For the past fifty-one years, members of the Metro Nashville Police Department, Music City Hogs and other volunteers have spread Christmas cheer to families across Nashville, TN.
With help from motorcycle riders with the Music City HOGs and Boswell's Harley, the Metro Police Department collected thousands of toys for children during the Boswell’s 18th Annual Toy Parade in early November. The toys, along with donated food and cash, all went to the department's Christmas Basket Program.
The program, which was started by former police chief, Joe Casey, began as a small program in 1961. Casey asked his officers to forego sending Christmas cards and buying gifts for fellow officers, instead using the money they would have spent to buy gifts and food for families they knew were in need. Since that time, the program has grown, serving more than 230 families this year, including some 400 children and 60 senior citizens.
Each year, officers with the department submit applications on behalf of citizens they meet throughout the year. Families with children 12-years-old or younger are eligible for the program. Elderly citizens age 60 or above are also eligible. The applications are screened and the neediest of families are selected. Beginning the week before Christmas, volunteers from the police department, Boswell's, Music City HOGs, and other citizens begin putting the gift and food baskets together. On Christmas Eve morning, those same volunteers descend on a warehouse in West Nashville to begin putting the finishing touches on food baskets before loading them and toys into their vehicles. By 9:00 a.m., officers and volunteers begin their deliveries.
The officers receive gifts by giving back to the community. “Chief Elf” and Hermitage Precinct Commander, Michele Donegan, coordinates the volunteers and Christmas basket program. She told Fox17:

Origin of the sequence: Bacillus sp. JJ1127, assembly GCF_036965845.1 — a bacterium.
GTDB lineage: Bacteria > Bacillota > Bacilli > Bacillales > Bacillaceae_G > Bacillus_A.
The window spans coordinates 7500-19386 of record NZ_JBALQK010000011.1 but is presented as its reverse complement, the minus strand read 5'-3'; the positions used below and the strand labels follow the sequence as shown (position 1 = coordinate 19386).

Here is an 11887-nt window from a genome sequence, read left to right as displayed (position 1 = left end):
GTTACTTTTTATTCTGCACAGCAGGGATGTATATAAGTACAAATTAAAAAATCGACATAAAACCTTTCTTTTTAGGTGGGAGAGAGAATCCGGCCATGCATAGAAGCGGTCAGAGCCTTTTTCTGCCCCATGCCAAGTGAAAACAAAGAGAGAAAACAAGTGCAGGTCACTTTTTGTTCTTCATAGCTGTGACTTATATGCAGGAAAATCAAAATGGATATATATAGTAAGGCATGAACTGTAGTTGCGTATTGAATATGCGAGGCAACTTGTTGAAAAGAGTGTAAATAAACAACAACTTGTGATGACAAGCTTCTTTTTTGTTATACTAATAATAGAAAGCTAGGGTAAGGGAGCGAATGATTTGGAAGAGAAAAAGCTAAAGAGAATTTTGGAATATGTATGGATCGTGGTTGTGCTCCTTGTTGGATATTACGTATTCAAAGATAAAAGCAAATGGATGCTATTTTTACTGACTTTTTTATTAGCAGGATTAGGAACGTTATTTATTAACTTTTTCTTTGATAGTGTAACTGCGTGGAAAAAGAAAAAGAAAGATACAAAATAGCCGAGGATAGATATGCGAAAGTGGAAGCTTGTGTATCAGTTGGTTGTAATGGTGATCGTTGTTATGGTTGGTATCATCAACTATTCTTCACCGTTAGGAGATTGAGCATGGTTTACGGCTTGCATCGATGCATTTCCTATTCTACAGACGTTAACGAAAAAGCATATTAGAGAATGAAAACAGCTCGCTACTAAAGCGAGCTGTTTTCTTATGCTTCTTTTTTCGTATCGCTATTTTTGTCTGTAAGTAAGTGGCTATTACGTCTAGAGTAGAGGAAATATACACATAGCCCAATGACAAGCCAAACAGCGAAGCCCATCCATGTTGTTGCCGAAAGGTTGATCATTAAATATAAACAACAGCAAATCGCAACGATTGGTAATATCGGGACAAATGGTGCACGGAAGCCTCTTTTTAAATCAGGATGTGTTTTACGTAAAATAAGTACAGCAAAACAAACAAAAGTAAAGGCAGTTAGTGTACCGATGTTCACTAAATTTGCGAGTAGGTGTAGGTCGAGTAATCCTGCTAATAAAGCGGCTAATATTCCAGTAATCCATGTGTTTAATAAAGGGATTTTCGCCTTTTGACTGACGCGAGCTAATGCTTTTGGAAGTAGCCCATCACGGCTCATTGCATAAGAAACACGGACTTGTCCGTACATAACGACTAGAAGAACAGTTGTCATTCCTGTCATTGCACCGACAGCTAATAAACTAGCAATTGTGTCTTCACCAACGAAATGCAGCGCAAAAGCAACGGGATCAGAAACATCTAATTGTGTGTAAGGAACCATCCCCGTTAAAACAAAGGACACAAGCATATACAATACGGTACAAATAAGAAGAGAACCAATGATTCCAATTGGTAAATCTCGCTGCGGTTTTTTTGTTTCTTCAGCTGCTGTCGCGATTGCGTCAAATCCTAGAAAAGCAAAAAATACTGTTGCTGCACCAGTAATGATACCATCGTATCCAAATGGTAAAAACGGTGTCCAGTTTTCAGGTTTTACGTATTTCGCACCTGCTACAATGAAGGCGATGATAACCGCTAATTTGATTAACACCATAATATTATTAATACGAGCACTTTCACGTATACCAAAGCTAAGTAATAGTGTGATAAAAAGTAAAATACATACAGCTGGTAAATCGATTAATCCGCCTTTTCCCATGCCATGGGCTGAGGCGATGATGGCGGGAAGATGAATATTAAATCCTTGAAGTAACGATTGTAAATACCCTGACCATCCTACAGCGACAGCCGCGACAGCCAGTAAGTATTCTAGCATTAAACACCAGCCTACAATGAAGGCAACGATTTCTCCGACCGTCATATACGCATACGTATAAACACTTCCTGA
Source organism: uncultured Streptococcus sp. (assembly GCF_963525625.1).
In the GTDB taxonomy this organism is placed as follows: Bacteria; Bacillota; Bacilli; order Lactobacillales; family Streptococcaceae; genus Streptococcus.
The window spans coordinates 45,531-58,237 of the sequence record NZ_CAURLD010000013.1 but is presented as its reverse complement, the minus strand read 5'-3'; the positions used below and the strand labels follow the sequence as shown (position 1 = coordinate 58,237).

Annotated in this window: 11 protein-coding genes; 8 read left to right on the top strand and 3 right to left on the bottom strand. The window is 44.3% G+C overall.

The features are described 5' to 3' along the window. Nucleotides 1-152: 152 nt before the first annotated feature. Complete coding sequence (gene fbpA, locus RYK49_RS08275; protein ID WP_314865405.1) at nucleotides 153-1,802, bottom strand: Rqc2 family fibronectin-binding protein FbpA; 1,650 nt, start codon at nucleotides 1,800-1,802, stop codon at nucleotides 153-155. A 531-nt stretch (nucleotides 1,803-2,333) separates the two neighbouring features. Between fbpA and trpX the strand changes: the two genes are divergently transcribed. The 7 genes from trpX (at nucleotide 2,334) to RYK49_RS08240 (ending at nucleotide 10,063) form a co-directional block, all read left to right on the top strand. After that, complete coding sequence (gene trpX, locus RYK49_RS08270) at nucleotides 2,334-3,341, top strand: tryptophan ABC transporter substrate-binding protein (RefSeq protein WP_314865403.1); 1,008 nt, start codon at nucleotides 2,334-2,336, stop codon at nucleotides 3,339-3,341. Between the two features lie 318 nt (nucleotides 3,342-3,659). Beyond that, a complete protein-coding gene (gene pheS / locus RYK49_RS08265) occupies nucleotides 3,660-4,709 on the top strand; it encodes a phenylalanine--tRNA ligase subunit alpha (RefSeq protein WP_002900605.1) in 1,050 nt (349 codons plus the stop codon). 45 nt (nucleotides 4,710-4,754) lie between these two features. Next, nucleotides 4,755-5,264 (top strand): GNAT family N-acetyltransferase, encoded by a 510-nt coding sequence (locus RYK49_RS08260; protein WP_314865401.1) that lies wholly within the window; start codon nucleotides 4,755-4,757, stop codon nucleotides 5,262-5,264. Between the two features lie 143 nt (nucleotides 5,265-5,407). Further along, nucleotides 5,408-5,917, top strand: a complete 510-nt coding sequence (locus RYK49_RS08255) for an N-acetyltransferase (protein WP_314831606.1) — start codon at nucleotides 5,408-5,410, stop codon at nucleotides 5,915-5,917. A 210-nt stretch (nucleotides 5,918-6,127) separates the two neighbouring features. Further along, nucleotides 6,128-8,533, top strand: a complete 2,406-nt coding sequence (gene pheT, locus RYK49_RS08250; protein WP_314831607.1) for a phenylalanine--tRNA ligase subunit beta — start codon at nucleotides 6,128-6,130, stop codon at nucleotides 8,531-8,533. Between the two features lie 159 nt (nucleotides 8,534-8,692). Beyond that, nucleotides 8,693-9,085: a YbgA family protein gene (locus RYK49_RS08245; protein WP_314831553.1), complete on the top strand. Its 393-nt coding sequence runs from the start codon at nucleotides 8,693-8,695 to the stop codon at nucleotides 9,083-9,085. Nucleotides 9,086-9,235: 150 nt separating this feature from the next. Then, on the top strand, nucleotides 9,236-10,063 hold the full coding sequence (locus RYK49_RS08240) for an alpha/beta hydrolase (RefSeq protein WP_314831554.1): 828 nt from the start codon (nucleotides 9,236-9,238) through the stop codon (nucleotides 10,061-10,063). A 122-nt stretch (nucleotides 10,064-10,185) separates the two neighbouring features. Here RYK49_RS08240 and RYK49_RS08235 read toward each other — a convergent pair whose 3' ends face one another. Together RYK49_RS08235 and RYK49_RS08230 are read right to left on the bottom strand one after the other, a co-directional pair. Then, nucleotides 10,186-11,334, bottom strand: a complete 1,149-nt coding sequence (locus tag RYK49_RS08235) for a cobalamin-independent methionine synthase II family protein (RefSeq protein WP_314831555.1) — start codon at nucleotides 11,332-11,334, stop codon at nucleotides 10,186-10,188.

"When you drop those baskets and those toys off and have that momma or that grandmother hug you with tears in their eyes, that's what it's all about, it's so addictive, you can't wait for next year to do it again."
Digital Journal was privileged enough to be at the warehouse Monday. We spoke with Officer Brown, who echoed Donegan's sentiments, saying:
"We get so much more than we give. The smiles, happy tears and hugs warm your heart and reminds you that part of the Christmas spirit is helping others. All of us became police officers because we have a genuine desire to help and serve others, but often times we don't see that our efforts really make a difference. When you get a hug or high five from a child, or hear one of them say 'I didn't know cops were Santa elves', you can't help but smile and know that you really have made a difference in someone's life."
Although Digital Journal did not follow the officers during their deliveries, we were able to capture the hard work and dedication these officers and volunteers put into this years program. Here is just a sample of what we saw.
Bikes and other toys are ready to be delivered by Metro Police Officers.
As one officer participating in this year's Christmas basket program told Digital Journal:
"It is nice to show people that we do more than just put people in jail. We can bring joy and happiness to members of the community as well. And that gives us a lot of joy too."